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Partner and Head of Family Law, Rugby
The concept of a ‘Common Law’ spouse is not a new one, but over the years the term has gone out of fashion so, I had believed the misconception was finally disappearing. I was therefore surprised to see the BBC using the term in their article about missing Carole Packman.
There is no legal concept of a common law husband or wife. Rather than repeat what has already been written, I would refer you to my colleague’s blog from February 2016. If you are not married and living with someone you do not acquire the same rights as a spouse, but there are situations when you may be able to make a claim against your partner if you are not married.
Whilst I am not frequently asked about rights as a common law spouse, I am noticing an increase in cohabitee disputes. There is also an increase in people entering into Cohabitee Agreements before they move in together. These can cover many factors, including what will happen to the property if there is a separation. I have seen these include provisions about who will pay the bills during the relationship and even what will happen with pets if there is a separation.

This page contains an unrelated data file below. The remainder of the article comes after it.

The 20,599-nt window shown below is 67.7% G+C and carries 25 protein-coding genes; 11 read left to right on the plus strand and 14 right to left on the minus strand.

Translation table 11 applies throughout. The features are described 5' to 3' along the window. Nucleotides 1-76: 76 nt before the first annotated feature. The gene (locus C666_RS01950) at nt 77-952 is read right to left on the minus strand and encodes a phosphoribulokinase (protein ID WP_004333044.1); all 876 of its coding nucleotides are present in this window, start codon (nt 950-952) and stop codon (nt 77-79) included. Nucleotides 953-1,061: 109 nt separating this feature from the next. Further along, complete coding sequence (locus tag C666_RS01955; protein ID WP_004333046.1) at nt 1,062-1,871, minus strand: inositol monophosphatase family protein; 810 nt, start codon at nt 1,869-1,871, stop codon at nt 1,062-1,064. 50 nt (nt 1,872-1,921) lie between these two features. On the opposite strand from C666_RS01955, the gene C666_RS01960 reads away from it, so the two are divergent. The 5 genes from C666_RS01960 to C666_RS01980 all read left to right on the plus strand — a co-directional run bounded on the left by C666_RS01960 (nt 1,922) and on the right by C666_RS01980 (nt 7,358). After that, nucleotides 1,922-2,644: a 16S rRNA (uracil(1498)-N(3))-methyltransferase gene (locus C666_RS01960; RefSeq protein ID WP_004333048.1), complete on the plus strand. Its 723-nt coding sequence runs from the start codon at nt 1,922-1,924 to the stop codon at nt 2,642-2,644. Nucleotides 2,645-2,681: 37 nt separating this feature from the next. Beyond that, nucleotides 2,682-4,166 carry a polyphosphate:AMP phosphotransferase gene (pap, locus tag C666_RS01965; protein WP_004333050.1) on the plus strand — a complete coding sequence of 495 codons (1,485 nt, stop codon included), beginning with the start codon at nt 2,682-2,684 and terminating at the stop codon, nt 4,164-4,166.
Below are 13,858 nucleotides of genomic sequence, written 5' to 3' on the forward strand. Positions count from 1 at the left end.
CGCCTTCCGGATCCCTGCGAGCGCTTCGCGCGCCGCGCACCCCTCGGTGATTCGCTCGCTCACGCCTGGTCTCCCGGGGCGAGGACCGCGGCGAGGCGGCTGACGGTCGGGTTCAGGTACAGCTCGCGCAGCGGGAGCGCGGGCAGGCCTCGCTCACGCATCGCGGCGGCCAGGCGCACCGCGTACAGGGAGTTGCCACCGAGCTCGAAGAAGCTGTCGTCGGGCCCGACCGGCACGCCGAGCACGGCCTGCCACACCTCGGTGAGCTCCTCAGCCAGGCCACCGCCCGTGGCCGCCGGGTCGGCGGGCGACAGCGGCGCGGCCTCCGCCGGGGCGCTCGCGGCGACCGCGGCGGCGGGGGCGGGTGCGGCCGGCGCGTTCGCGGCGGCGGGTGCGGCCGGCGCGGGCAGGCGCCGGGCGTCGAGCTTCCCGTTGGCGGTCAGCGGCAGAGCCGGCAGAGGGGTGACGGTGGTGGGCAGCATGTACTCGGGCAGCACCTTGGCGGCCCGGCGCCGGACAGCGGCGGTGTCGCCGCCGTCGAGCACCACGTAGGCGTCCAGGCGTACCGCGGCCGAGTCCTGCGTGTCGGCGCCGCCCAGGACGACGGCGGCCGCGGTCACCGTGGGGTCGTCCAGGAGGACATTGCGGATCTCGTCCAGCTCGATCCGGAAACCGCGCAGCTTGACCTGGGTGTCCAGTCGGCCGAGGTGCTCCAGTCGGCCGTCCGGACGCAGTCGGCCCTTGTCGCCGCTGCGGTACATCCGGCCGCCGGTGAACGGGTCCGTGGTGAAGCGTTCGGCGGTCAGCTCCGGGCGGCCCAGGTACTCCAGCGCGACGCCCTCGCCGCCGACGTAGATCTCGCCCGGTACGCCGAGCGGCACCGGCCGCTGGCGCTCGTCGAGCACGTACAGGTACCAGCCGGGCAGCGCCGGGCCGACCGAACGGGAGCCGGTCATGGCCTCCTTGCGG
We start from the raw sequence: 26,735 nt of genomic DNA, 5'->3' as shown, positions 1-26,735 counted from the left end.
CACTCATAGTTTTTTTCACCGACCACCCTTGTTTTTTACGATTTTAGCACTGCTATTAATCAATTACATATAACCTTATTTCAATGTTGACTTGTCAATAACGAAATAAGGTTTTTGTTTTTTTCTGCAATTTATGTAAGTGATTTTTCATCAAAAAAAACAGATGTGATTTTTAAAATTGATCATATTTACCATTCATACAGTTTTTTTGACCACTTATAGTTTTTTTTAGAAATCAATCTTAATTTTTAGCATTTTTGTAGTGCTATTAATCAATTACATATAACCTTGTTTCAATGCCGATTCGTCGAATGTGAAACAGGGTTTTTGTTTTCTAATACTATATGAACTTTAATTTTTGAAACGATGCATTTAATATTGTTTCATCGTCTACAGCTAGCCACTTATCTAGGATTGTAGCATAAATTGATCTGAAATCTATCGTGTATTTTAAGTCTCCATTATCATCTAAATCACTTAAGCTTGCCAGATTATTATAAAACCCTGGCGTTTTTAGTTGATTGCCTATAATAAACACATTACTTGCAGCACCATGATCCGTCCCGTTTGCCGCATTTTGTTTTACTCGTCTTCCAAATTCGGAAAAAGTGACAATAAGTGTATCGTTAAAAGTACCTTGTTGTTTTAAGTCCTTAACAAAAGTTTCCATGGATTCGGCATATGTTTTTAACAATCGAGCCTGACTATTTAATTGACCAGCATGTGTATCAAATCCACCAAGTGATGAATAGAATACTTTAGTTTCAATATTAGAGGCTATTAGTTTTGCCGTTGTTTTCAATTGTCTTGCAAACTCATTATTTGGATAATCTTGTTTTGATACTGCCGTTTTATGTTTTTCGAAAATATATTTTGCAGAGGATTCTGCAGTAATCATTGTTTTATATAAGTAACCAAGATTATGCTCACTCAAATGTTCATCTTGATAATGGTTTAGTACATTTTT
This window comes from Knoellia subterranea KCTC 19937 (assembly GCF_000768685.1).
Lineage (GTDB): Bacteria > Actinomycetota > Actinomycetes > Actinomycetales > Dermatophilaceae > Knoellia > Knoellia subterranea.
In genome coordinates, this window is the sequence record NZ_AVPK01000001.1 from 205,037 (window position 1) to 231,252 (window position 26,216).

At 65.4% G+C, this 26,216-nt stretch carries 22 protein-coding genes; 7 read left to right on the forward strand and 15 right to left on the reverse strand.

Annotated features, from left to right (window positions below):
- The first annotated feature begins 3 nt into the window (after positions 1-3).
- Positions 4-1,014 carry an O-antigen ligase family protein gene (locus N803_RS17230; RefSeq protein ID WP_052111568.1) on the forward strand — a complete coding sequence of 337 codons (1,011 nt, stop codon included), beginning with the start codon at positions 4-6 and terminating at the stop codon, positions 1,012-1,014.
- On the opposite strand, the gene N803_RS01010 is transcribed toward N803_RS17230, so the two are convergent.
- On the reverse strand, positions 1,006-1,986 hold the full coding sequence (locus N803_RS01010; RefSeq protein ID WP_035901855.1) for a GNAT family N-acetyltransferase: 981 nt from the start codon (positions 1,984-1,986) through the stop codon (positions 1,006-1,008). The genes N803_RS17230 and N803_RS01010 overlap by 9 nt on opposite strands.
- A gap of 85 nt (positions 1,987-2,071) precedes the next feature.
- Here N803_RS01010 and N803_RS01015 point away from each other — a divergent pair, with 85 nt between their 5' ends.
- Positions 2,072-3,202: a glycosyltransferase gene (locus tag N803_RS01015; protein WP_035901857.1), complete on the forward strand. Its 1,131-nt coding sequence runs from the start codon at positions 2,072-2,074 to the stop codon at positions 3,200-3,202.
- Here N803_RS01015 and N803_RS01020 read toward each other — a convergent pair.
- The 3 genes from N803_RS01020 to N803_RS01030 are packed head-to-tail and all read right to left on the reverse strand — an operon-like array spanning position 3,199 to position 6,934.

Whilst it is hoped a cohabiting couple will not need to rely on the Cohabitee Agreement, it ensures they both know where they stand should the relationship break down. Therefore, by having a Cohabitee Agreement this protects both parties’ positions, can specify whether (and when) a property should be sold and how the proceeds should be divided. This can help to reduce the conflict between the separating couple. I would therefore always advise couples to enter into a Cohabitee Agreement before moving in together, so each know where they stand.
If you would like any guidance on Cohabitee Agreements, or whether you have a right to your partners property in the event of a separation, please contact one of our family law advisors.
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